Journal Article

Long-term surveillance of cefotaxime and piperacillin–tazobactam prescribing and incidence of <i>Clostridium difficile</i> diarrhoea

Mark H. Wilcox, Jane Freeman, Warren Fawley, Sarah MacKinlay, Alex Brown, Katrina Donaldson and Oliver Corrado

in Journal of Antimicrobial Chemotherapy

Published on behalf of British Society for Antimicrobial Chemotherapy

Volume 54, issue 1, pages 168-172
Published in print July 2004 | ISSN: 0305-7453
Published online July 2004 | e-ISSN: 1460-2091 | DOI:
Long-term surveillance of cefotaxime and piperacillin–tazobactam prescribing and incidence of Clostridium difficile diarrhoea

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Objectives: We followed the effects of changes to a new antibiotic policy favouring a ureidopenicillin as opposed to a third-generation cephalosporin on the long-term incidence of Clostridium difficile diarrhoea (CDD) and antibiotic utilization in a large Elderly Medicine Unit.

Patients and methods: In 1999, piperacillin–tazobactam was added to the formulary in Elderly Medicine and its use promoted in preference to cefotaxime. Following review and feedback to clinicians of surveillance data, cefotaxime prescribing was actively restricted during 2000–2001. An audit of prescriber adherence to antibiotic policy was carried out by reviewing the records of 159 patients during February–April 2001. In December 2001, due to manufacturer production problems, supply of piperacillin–tazobactam was stopped. We performed standardized period prevalence surveillance (February–April) allowing comparisons of antibiotic utilization and CDD incidence during the 5 year study period (1998–2002).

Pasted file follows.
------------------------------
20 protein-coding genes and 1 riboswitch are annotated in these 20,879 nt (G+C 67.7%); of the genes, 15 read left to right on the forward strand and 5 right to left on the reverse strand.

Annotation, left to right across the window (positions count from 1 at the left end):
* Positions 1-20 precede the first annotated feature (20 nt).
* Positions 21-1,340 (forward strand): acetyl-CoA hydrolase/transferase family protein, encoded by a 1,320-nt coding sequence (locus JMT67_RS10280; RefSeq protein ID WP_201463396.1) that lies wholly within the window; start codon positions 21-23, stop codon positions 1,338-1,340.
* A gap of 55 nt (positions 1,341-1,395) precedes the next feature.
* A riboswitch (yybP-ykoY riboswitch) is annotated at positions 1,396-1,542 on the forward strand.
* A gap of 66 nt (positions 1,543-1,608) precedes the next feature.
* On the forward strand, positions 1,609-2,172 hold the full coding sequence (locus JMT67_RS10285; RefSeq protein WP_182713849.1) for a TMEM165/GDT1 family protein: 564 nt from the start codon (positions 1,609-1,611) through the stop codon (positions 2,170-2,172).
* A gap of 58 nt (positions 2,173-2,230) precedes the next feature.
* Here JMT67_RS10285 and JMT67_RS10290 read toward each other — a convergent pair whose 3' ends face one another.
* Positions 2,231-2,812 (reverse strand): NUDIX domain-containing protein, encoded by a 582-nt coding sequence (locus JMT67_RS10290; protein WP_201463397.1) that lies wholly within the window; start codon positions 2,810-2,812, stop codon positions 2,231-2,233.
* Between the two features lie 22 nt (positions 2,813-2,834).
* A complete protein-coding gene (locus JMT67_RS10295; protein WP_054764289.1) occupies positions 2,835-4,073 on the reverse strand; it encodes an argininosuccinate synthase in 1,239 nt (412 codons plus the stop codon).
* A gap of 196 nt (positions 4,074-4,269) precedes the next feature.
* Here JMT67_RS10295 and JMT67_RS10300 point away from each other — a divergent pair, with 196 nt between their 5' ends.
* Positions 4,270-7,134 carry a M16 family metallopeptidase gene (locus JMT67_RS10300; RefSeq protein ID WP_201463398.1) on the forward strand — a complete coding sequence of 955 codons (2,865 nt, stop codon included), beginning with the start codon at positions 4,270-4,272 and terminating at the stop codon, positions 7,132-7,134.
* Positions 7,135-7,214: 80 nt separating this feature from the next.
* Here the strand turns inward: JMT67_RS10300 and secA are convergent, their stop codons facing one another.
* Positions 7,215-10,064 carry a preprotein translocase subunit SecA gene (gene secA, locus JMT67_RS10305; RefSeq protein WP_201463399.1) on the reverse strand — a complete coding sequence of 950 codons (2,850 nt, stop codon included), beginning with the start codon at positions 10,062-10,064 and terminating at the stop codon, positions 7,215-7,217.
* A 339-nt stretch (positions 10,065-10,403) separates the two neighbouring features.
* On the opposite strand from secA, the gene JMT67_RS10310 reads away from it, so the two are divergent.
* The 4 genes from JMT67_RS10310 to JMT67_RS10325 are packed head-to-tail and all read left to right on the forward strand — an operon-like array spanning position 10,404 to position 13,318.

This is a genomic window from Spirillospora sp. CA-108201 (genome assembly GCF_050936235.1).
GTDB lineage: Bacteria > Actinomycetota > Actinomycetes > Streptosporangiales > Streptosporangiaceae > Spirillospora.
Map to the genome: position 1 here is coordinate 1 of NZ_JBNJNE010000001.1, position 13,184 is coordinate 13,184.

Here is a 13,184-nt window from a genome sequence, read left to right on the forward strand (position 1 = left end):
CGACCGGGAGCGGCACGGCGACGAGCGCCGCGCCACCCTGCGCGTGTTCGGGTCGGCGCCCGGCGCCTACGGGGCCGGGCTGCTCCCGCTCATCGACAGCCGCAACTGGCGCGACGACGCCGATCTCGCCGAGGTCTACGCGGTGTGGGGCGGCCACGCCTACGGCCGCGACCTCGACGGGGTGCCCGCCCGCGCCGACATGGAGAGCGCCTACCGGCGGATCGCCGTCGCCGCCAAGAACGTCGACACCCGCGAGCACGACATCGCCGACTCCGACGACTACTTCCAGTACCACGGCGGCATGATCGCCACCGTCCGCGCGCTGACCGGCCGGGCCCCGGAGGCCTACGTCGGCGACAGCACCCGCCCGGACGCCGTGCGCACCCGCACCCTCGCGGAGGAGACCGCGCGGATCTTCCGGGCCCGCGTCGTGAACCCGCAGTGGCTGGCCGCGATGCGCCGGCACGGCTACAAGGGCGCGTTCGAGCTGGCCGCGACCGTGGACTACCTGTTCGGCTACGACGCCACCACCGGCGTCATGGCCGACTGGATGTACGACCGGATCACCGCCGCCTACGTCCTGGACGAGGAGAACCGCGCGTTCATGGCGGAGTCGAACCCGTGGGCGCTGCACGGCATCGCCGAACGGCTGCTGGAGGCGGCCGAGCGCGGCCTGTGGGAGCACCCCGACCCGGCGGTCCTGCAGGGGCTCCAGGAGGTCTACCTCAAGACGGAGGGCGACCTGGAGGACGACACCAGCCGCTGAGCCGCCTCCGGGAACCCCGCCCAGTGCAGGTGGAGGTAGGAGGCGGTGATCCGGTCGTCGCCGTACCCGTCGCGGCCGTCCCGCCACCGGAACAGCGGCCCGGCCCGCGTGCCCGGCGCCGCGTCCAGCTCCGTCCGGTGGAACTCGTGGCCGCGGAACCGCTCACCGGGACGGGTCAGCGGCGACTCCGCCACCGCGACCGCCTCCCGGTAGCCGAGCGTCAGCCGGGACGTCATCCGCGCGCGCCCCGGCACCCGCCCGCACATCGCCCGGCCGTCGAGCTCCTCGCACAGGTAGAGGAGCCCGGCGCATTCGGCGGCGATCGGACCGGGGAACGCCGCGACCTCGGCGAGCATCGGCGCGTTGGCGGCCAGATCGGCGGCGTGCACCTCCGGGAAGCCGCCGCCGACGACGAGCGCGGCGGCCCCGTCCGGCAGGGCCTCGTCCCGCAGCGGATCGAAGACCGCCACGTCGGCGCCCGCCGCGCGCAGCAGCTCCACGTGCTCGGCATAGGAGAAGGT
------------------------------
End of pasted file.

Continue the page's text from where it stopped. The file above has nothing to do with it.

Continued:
Results: CDD incidence did not change significantly (P>0.1) during 1998–1999 despite a marked increase in piperacillin–tazobactam prescribing. However, when cefotaxime prescribing was curtailed in 2001, CDD rates decreased (in four of five wards) and overall by 52% (P=0.008). When piperacillin–tazobactam became unavailable in 2002, despite advice to the contrary cefotaxime prescribing rose five-fold, and CDD rates increased in four of five wards and by 232% (P<0.01) overall. Adherence to antibiotic policy introduced in 2000 was good (81% accordance); 94%, 88% and 73% of patients with cellulitis, urinary tract and respiratory tract infection, respectively, received appropriate antibiotics.

Conclusions: Long-term prescribing of piperacillin–tazobactam in Elderly Medicine in preference to cefotaxime is associated with reduced rates of CDD. However, unless cephalosporin prescribing is curtailed, the beneficial effects on CDD rates may be missed. This is one of few studies to document adverse effects due to loss of antibiotic supply.

Keywords: antibiotics; adverse events; elderly

Journal Article.  3585 words.  Illustrated.

Subjects: Medical Oncology ; Critical Care

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